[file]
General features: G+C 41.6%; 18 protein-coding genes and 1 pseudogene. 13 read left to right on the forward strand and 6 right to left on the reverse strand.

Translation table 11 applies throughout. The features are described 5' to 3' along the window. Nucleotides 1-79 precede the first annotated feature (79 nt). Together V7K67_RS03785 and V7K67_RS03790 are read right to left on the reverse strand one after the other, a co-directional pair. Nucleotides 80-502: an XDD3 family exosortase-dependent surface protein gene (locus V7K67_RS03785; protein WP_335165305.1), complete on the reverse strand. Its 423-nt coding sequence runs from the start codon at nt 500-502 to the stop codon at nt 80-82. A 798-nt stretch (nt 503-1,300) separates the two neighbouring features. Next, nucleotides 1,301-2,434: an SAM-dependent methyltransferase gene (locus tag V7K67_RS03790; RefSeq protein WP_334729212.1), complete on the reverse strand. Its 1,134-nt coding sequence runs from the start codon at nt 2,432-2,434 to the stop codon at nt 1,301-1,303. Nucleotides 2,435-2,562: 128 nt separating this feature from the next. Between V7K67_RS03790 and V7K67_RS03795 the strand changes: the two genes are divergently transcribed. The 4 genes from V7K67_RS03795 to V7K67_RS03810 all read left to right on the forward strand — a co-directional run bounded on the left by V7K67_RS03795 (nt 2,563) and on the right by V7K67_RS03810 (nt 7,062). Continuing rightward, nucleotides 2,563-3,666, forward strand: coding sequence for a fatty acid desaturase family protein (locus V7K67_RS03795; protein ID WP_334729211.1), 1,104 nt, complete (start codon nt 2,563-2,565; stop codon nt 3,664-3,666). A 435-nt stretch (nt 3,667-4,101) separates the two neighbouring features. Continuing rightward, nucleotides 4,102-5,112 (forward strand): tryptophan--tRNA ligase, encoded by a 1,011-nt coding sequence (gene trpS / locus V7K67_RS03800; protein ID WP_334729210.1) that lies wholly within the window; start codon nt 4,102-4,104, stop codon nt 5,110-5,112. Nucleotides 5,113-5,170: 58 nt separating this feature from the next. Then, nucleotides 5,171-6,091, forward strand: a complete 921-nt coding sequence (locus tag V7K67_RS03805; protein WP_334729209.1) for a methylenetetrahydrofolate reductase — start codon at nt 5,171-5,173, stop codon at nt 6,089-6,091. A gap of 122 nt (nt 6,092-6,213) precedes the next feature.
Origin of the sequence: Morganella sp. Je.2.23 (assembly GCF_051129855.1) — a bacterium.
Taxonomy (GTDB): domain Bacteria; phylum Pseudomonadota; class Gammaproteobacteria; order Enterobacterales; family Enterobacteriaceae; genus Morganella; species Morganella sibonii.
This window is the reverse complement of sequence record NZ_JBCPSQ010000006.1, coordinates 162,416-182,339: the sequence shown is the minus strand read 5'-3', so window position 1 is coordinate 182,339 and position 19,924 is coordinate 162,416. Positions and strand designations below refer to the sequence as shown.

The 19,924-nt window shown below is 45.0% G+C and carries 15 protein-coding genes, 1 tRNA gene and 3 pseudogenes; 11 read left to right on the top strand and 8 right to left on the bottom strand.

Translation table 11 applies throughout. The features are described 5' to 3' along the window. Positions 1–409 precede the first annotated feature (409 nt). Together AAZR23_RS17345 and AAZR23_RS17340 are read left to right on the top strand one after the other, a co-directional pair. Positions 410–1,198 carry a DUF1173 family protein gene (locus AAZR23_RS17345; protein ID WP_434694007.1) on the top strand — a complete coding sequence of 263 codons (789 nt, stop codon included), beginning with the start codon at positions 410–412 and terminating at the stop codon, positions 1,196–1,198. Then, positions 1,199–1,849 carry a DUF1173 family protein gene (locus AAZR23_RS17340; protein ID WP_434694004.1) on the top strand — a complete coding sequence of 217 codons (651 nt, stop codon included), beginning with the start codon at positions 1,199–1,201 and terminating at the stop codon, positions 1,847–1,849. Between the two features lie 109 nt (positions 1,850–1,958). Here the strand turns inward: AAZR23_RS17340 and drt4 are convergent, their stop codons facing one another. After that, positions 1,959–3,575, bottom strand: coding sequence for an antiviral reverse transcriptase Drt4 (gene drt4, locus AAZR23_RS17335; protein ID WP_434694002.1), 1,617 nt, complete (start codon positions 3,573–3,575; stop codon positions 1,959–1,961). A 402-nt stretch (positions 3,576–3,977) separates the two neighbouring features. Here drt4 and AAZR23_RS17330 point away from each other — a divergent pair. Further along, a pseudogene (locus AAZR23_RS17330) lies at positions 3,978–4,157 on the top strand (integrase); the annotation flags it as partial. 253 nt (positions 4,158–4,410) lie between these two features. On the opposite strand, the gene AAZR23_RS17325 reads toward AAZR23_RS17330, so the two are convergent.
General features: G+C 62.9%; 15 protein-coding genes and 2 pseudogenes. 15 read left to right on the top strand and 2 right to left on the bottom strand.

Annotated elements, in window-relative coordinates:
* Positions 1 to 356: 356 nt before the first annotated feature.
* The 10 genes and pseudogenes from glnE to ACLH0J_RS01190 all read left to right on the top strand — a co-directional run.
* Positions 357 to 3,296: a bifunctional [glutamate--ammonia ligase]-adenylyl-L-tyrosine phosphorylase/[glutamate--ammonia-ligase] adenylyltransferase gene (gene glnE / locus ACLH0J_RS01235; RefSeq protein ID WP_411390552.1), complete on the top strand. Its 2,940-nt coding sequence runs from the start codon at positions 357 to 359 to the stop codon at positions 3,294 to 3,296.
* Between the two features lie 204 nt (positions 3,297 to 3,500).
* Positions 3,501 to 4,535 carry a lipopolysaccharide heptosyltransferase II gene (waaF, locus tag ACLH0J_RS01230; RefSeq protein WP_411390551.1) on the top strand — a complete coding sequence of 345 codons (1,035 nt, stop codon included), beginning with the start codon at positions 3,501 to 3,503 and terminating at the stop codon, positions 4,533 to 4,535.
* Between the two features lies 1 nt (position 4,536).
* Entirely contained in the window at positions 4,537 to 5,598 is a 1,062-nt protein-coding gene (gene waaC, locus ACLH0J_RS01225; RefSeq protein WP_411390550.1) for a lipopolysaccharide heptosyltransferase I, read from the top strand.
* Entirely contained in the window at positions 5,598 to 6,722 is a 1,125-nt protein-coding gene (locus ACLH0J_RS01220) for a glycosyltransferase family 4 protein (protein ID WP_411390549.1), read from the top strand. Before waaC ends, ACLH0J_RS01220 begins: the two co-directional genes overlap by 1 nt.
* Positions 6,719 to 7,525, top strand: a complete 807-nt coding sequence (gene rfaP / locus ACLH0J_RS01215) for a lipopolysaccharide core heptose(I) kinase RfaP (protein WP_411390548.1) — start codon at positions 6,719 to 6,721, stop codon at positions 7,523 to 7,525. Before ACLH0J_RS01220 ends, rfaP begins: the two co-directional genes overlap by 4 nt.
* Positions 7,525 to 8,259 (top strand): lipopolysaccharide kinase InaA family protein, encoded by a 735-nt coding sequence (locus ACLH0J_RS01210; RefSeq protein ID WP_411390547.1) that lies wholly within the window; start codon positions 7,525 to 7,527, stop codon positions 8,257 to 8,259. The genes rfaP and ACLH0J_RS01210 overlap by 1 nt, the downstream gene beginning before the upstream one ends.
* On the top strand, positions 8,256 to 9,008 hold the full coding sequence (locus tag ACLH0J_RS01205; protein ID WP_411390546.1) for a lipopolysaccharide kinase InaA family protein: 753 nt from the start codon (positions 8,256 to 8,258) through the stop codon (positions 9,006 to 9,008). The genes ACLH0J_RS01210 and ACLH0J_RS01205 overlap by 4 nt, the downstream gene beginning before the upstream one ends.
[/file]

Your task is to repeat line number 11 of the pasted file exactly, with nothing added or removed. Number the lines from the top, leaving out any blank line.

* The 10 genes and pseudogenes from glnE to ACLH0J_RS01190 all read left to right on the top strand — a co-directional run.